The heavy rains of the past week kept many Juneau residents inside. I was scheduled to teach cross country ski lessons at Eaglecrest last Saturday and Sunday, so I spent two full days skiing and it wasn't too bad. My students were eager to learn, and when I wasn't teaching I enjoyed the nicely groomed Lower Loop trail, working on both my classic and skate skiing. Scott and I made a few runs on the mountain Sunday morning, but were defeated by the low visibility and wet conditions. I'd rather beat myself to a pulp classic skiing 20 or 30 km than sit on the chairlift in the rain.
When I didn't have to be at the ski area to teach, I started thinking about the rest of this winter. We've had a great start, and I've done my fair share of training for the Tour of Anchorage in March as well as working on my teaching and skiing skills. I will continue to spend many hours on the groomed trails, rain or shine, until the Tour is over and lessons have stopped, but I must confess that I've started to dream about other places to go on my skis beyond the Lower Loop, Mendenhall Campground, and Mendenhall Lake.
Here is an alphabetical list of many of the places a person can go on cross country skis. Maybe some of these will fuel your own winter dreams and give you some ideas of fun places to go cross country skiing.
Dan Moller Trail — Climbs steadily up through woods and meadows to the Dan Moller Bowl, known to old-timers as 3rd Cabin, site of Juneau's first alpine ski area equipped with a rope tow. Recommended for intermediate to advanced skiers, this area is a fun place to practice telemarking. The trail back down is full of whoop-de-doos. Also open to snowmachines. Experienced backcountry travelers can cross over Mt. Troy and down into Fish Creek and Eaglecrest Ski Area.
Dredge Lake — Easily accessible classic skiing on almost flat trails.
Eagle Beach State Park — This area is truly a gem, with short, easy trails for anyone to enjoy in a remote park setting and unparalleled views of the Chilkat mountains gleaming with snow across Lynn Canal. These trails are groomed on a somewhat regular basis.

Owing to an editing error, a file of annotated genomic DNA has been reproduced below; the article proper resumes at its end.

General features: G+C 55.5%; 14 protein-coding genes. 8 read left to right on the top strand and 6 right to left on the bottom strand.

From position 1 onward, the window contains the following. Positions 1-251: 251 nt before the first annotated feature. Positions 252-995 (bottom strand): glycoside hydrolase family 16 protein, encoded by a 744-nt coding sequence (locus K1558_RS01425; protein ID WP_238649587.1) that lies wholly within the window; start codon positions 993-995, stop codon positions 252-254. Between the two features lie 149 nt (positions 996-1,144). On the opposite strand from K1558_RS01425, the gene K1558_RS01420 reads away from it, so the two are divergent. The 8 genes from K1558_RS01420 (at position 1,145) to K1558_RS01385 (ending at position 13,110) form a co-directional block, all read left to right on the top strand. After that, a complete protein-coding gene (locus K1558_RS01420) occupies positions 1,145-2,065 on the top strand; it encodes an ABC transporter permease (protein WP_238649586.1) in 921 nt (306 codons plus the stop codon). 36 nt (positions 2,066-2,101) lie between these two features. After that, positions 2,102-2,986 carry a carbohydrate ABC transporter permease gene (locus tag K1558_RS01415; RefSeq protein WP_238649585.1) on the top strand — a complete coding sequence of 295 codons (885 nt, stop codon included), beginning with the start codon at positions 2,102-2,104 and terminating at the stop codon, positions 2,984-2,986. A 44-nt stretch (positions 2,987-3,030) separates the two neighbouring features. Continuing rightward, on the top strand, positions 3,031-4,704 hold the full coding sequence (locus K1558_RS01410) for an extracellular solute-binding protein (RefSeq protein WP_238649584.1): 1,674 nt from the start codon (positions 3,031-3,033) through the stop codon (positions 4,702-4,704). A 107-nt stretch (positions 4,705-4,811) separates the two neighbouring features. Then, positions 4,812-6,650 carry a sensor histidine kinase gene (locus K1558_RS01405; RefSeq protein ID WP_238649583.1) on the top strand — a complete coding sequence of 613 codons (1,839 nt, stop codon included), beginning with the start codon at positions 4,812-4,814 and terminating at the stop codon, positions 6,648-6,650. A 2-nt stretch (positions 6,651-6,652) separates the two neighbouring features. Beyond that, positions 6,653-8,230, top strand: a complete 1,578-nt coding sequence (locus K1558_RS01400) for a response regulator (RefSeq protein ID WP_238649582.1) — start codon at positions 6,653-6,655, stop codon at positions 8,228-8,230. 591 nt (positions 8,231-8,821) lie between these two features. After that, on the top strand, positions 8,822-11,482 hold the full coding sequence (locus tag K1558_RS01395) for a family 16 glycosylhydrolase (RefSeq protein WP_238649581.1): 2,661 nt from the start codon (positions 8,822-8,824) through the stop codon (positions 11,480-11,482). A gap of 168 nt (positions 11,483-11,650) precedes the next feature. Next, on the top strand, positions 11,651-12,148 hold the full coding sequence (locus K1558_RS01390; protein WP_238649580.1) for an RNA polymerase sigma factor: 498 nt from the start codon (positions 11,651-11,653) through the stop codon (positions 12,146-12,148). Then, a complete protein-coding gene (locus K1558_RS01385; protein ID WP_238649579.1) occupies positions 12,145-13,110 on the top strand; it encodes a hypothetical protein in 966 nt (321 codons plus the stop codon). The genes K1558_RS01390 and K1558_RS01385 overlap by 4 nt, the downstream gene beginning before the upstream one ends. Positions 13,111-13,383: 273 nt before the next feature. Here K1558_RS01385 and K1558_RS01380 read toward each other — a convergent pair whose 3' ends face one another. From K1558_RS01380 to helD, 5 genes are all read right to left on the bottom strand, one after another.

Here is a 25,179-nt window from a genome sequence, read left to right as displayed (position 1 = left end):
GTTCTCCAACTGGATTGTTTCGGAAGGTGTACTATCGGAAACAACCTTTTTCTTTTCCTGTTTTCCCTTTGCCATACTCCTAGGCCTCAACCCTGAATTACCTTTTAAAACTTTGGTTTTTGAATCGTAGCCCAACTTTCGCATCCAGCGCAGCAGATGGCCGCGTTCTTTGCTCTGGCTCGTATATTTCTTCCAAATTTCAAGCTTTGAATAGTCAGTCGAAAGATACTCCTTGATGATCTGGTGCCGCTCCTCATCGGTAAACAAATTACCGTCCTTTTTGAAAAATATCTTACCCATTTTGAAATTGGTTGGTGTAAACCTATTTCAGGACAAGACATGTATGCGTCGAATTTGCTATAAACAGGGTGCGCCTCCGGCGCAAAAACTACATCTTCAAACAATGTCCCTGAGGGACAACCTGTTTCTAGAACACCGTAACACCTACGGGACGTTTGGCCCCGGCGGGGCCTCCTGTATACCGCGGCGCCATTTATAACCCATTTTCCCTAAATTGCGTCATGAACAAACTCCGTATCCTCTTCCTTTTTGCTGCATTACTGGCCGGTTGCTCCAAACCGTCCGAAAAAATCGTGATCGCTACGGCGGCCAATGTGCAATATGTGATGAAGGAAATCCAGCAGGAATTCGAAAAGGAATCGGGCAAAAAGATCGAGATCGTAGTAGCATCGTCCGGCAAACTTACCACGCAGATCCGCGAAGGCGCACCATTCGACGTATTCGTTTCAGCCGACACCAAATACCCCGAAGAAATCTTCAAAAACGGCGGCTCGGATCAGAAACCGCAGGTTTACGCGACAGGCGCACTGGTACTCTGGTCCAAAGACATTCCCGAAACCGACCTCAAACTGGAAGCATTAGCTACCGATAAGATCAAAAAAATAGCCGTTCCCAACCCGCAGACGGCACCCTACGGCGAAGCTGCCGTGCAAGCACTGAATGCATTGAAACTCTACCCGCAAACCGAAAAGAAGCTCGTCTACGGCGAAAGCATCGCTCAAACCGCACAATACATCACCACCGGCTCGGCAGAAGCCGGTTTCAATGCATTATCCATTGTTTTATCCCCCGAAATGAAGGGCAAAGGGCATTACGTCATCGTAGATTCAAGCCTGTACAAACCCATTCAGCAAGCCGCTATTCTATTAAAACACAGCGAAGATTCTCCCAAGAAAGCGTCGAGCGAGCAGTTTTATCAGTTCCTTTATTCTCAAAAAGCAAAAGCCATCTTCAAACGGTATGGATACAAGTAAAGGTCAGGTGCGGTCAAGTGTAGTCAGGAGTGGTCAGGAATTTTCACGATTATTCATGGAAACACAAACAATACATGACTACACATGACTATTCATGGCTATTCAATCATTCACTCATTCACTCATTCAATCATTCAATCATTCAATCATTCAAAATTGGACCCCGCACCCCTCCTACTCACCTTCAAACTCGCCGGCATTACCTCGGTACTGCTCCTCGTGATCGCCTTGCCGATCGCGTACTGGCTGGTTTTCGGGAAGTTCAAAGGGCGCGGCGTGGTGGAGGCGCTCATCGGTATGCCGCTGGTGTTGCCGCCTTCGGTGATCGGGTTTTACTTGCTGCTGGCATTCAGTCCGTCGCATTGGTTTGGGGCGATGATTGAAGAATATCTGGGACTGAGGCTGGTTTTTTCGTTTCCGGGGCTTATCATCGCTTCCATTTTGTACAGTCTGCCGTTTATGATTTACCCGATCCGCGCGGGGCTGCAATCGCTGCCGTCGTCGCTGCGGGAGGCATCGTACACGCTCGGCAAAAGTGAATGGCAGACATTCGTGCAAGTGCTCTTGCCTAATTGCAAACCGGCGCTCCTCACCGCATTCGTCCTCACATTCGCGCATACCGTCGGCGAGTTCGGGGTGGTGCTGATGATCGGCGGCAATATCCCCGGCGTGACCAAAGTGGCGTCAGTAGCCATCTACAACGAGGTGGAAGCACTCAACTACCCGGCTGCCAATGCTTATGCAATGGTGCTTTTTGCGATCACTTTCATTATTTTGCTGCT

Eagle River Trail — A little more challenging than skiing up the Herbert River trail, but worth the effort when you reach the Eagle Glacier cabin and lake.
Eaglecrest lower nordic loop — A 6k loop with twists, turns, uphills, and downhills, but still skiable for all levels. This trail was widened, straightened, and improved over the past couple of years, and Eaglecrest is doing an excellent job of keeping this trail groomed for skate and classic skiing.
Eaglecrest upper nordic loop — Also known as Hilda Meadows, this is a more challenging loop accessible by hiking up one of the lower Eaglecrest alpine runs (Trickster or Sneaky) or getting a ride on the Hooter chair lift (not recommended for beginners!). Not always groomed – check with Eaglecrest before heading up.
Peterson Creek Trail — This trail is challenging at first but then opens up into nice meadows and finally leads to the USFS Peterson Creek cabin. You can drop your overnight pack at the cabin after skiing up the trail in the morning and then spend the afternoon exploring the Auke Mountain/Spaulding meadow area in the woods and meadows above the cabin.
Mendenhall Campground and Mendenhall Lake — A good area to spend time with family and friends for a casual Sunday morning outing or skate ski 'til you drop! Groomed daily for skate and classic skiing by the Juneau Nordic Ski Club volunteers. Please join and support winter trail grooming. Go to jnski.org for more information and for up to the minute trail grooming reports.
Herbert River Trail — This popular summer hiking trail becomes an easy ski tour in the winter when the snow cover is adequate. Most fun when the river is frozen and there is good snow cover all the way up to Herbert Glacier, but skiers should be aware of the danger of possible open water and overflow.
Spaulding Meadows — Hike up the Spaulding Trail a few miles, then put on your nordic skis and spend the day in cross country heaven with rolling meadows surrounded by mountain views. I recommend hiking up and down the trail which can be steep and narrow in spots. You can try going up the Muir Cabin trail, which branches off the Spaulding Trail about one mile up. This leads to meadows which are closer to Auke Mountain. You can make a loop by skiing out Peterson Creek trail (a very full day). Lake Creek trail is another way to access Spaulding Meadows, but this trail is maintained and used by the local snowmachine club, so be aware of motorized traffic on the trail and move out of the way of snowmachines as they pass.
There are many more trails to explore and enjoy in Juneau. Keep in mind avalanche safety when you venture on the slopes. I strongly suggest that you avoid the Perseverance/Granite Creek Trail area during the winter, as well as the Sheep Creek valley area, unless you are educated and properly equipped to properly assess and deal with hazardous snow conditions.
The City and Borough of Juneau provides an Urban Avalanche Advisory can be found at www.juneau.org/avalanche This Web site targets the Mt. Juneau urban avalanche zones but is a useful reference for general avalanche danger in the Juneau area.
Sweet dreams and safe skiing!